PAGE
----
The second case was the hearing at the International Court of Arbitration for Sport in Lausanne where the association football authorities in Belfast sought unsuccessfully to end the practice of the Dublin based organisation, the FAI, from selecting players who were born in Northern Ireland to play international football for the Republic.  The then Minister for Foreign Affairs Dermot Ahern took a personal interest in the issue.

In both cases the argument was based on the rights conferred by the GFA.

Therefore, no resident of the North should be excluded on the basis of residence from any competition or activities organised south of the border. I am not sure that we have actually achieved that goal in all cases.

Again, in the South, there is a strong need to demand that national institutions like RTÉ, where coverage north of the border is largely confined to political matters, should start acting in a 32-county capacity.  Programmes like Nationwide should cover events like the Clogher Agricultural Show, the Auld Lammas Fair, etc., on a routine basis. Even simple things like including the Irish News, Belfast Newsletter, Belfast Telegraph, Derry News etc., in reviews of the papers would assist. This would help to bring civil society on either side of the border closer together.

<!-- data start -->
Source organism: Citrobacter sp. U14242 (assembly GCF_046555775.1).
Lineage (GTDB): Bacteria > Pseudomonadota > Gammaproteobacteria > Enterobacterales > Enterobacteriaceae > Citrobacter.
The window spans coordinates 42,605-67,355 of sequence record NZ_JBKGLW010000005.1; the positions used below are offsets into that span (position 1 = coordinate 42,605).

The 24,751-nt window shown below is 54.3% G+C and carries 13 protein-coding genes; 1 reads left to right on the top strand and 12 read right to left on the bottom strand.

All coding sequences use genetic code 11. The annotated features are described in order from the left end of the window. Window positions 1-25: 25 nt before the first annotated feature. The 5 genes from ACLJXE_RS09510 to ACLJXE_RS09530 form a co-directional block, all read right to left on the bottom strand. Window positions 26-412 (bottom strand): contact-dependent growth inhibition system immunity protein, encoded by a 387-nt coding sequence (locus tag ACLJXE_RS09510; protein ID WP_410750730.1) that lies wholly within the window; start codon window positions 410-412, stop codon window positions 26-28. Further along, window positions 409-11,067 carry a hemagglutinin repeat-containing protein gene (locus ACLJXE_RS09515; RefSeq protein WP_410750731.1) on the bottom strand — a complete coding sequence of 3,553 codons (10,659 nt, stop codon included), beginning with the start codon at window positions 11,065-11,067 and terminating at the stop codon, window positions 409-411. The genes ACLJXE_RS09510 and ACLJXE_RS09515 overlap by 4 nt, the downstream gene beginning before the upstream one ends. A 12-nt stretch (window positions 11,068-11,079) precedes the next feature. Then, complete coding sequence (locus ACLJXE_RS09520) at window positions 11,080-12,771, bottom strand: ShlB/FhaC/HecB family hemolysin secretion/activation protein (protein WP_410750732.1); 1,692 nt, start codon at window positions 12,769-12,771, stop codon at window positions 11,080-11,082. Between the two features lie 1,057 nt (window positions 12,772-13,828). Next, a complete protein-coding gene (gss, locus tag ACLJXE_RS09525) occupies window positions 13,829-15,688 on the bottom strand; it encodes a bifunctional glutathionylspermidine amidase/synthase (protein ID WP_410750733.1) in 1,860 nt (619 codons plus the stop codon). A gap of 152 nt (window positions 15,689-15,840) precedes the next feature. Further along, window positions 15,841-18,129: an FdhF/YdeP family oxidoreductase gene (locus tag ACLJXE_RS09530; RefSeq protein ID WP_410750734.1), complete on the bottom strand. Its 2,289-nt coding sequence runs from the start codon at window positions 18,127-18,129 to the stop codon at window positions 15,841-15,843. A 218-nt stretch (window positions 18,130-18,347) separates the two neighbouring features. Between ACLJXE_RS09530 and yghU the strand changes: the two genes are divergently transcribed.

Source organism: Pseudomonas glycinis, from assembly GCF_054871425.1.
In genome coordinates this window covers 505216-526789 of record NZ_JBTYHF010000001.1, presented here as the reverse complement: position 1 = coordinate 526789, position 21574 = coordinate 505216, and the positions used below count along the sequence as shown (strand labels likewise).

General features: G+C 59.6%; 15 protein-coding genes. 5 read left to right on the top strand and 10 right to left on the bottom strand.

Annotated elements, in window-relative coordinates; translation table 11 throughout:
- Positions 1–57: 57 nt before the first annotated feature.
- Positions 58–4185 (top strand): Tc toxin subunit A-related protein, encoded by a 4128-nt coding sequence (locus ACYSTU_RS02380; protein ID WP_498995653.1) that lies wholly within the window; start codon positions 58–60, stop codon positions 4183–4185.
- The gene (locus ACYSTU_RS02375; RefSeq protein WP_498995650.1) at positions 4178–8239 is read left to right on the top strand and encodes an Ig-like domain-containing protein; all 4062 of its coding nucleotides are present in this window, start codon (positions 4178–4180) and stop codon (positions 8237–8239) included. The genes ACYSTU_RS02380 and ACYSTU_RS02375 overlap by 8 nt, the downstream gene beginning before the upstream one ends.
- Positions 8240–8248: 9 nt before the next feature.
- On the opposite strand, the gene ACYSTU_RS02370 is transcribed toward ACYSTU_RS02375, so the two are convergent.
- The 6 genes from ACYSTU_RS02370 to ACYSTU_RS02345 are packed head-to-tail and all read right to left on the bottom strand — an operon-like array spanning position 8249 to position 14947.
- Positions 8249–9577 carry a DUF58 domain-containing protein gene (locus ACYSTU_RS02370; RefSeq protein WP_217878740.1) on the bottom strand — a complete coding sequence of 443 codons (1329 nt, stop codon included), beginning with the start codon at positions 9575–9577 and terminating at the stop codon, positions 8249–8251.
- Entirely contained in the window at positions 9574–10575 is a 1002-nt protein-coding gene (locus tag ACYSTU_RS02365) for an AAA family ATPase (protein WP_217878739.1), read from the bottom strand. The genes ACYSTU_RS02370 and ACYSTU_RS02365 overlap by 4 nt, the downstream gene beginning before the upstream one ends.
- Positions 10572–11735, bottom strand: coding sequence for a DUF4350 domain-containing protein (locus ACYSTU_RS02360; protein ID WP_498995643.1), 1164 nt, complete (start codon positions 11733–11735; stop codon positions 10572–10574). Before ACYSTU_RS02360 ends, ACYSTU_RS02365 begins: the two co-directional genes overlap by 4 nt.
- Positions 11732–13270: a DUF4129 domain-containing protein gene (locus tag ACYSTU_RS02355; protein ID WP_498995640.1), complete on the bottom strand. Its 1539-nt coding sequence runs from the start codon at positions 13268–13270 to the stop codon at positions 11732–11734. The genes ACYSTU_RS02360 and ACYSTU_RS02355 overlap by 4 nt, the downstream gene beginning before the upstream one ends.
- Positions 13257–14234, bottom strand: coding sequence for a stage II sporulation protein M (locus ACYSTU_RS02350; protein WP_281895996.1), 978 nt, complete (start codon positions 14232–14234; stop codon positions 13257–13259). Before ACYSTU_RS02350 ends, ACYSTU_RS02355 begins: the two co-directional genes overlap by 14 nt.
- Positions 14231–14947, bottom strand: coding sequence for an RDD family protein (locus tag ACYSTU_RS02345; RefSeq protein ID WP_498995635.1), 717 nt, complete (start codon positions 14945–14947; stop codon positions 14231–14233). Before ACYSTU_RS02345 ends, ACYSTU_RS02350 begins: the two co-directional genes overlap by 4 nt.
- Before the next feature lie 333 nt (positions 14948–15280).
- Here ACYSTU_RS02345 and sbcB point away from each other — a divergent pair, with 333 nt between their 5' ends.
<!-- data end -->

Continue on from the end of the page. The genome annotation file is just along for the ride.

Organisations which produce maps of Ireland with the 6 counties a blank or even on occasions disappeared all-together should be vigorously challenged.  In the immediate post GFA period, the Irish Government examined the possibility of getting a much stronger representation of northern residents on State Bords and public companies. I fear that initiative has petered out some time ago.

The Republic itself now has a huge amount of external business investment. In my recent book, I quoted Irish external investment as having €93bn invested in the United States and €88bn in GB. Irish investment is overwhelmingly concentrated in Anglophone countries. Yet there is only a tiny amount of this external investment in Northern Ireland. Those wanting to see a United Ireland should be lobbying business to invest more heavily across the border on the island of Ireland.  I am sure a similar position pertains in relation to business in Northern Ireland.  

The above mentioned instances are only the tip of the iceberg. There needs to be an audit of non-governmental organisations and areas were the partitionist attitudes may still hold sway to see if they are complying with the terms of the GFA.  This is particularly important in Northern Ireland where the commitment to parity of esteem in some cases remains an aspiration rather than fully implemented.

It would be easy to sit back and blame the Irish government and Unionism for any failure to make progress, but it would be much more profitable to be proactive and see if there are areas where the scars of Partition within civil society can be healed.  This is in no way to excuse the lack of activity at a governmental level.

Ray Bassett is the former Republic of Ireland ambassador to Canada, Jamaica and the Bahamas